Urban heat and energy demand: application of an urban meteorological network

Antunes De Azevedo, Juliana (2016). Urban heat and energy demand: application of an urban meteorological network. University of Birmingham. Ph.D.

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The urban heat island (UHI) effect is an inadvertent modification of climate which leads to increased temperatures in urban areas. This in turn increases localised demand for air conditioning and refrigeration which can be a significant drain on energy resources. At a time of increasing economic, political and environmental concerns with respect to energy policy, security, efficiency and climate change, there is a need to focus efforts to understand energy usage in cities for current and future climates. Using data from an Urban Meteorological Network (UMN) along with a critiqued degree days methodology, this thesis analyses the UHI and estimate current and future cooling demand in Birmingham-UK. From the results it was possible to identify that currently the main factor in energy consumption is income, however when isolating income influence through normalization process it is possible to identify the impact of the UHI. A significant finding was that the distribution of the surface UHI appears to be clearly linked to landuse, whereas for canopy UHI, advective processes appear to play an important role. Analysing Tair data available from the UMN the cooling demand for summer 2013 and future climate scenarios were calculated and demonstrated the importance of high resolution air temperature measurements in estimating electricity demand within urban areas.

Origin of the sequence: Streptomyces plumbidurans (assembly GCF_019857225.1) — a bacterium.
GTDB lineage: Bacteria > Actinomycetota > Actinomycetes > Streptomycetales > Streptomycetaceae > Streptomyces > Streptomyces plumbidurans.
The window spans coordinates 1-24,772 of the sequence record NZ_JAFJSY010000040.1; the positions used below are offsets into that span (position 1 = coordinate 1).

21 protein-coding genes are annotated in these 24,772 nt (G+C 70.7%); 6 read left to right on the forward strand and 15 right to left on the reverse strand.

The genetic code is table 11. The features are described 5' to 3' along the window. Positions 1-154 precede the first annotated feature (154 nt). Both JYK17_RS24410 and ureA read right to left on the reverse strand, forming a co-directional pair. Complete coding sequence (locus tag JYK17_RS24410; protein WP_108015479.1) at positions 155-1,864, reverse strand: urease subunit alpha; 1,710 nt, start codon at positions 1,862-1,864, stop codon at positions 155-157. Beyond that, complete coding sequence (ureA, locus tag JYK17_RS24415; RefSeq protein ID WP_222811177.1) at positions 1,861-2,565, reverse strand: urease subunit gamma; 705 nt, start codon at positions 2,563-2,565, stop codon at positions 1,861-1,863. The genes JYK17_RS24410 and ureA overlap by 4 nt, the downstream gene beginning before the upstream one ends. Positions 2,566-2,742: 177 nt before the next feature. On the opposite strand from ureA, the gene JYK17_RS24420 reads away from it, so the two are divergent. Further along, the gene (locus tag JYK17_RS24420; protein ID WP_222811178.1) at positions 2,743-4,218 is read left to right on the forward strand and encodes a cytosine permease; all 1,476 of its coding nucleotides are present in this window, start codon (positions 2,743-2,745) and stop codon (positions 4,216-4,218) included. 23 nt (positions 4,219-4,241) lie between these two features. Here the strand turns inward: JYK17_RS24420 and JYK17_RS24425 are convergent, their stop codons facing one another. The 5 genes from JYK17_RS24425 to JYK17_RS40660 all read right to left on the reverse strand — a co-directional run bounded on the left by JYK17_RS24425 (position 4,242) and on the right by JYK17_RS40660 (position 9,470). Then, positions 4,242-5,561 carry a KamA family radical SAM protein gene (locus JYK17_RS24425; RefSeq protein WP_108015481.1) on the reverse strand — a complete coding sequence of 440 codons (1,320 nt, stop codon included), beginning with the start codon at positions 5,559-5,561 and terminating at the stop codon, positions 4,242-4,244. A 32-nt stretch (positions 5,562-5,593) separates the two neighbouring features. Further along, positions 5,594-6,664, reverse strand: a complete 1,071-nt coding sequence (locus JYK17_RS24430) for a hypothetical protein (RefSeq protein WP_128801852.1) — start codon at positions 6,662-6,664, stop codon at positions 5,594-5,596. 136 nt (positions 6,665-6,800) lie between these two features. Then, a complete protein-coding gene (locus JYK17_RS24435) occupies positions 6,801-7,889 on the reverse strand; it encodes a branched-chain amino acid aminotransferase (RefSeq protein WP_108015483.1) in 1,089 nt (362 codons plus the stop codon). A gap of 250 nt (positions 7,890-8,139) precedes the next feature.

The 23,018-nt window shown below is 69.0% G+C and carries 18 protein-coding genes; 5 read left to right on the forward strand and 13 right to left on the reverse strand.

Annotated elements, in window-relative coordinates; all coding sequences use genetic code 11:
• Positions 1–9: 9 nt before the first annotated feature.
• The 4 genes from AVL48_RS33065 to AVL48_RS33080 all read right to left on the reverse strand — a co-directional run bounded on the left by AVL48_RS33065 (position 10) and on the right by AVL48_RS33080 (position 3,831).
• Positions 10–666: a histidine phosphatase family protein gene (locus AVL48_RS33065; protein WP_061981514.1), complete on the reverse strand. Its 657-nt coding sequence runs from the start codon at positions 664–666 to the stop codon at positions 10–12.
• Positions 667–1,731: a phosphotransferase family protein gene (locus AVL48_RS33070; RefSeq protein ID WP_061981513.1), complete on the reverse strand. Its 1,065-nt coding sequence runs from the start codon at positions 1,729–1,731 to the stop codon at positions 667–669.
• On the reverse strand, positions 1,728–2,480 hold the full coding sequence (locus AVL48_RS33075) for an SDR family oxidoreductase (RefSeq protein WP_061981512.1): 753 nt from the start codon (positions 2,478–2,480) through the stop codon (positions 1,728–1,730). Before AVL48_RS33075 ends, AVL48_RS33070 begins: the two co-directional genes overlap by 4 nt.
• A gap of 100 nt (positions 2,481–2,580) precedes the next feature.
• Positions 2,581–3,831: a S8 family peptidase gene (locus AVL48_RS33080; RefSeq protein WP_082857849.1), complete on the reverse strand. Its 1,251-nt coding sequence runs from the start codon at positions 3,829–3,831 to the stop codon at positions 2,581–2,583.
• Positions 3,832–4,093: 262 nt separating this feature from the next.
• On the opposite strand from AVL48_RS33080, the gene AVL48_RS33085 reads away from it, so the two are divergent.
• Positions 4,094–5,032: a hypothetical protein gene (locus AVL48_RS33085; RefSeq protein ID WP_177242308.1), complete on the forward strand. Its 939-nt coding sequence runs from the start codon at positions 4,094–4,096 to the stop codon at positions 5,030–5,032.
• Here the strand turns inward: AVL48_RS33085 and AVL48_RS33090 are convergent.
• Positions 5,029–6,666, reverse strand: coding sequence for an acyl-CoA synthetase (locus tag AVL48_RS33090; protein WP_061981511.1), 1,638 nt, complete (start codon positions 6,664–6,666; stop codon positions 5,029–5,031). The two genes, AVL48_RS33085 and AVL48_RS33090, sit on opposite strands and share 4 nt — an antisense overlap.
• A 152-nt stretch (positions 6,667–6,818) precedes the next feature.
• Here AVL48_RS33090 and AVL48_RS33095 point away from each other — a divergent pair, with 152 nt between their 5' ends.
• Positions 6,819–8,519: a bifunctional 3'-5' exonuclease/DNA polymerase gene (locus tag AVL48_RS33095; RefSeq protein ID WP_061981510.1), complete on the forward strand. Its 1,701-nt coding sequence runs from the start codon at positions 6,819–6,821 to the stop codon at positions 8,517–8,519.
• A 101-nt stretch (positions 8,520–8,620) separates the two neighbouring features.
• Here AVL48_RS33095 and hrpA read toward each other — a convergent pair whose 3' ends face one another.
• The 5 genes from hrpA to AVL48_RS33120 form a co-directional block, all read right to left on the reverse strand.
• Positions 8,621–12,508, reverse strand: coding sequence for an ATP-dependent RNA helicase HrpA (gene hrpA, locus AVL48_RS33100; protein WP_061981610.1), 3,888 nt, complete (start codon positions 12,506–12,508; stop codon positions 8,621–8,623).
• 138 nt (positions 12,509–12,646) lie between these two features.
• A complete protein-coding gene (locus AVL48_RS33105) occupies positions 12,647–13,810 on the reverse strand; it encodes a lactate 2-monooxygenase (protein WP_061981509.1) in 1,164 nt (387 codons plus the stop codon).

Type of Work: Thesis (Doctorates > Ph.D.)
Award Type: Doctorates > Ph.D.
College/Faculty: Colleges (2008 onwards) > College of Life & Environmental Sciences
School or Department: School of Geography, Earth and Environmental Sciences
Funders: Other
Other Funders: Brazilian National Council for Scientific and Technological Development
Subjects: G Geography. Anthropology. Recreation > GB Physical geography
G Geography. Anthropology. Recreation > GE Environmental Sciences
URI: http://etheses.bham.ac.uk/id/eprint/6961


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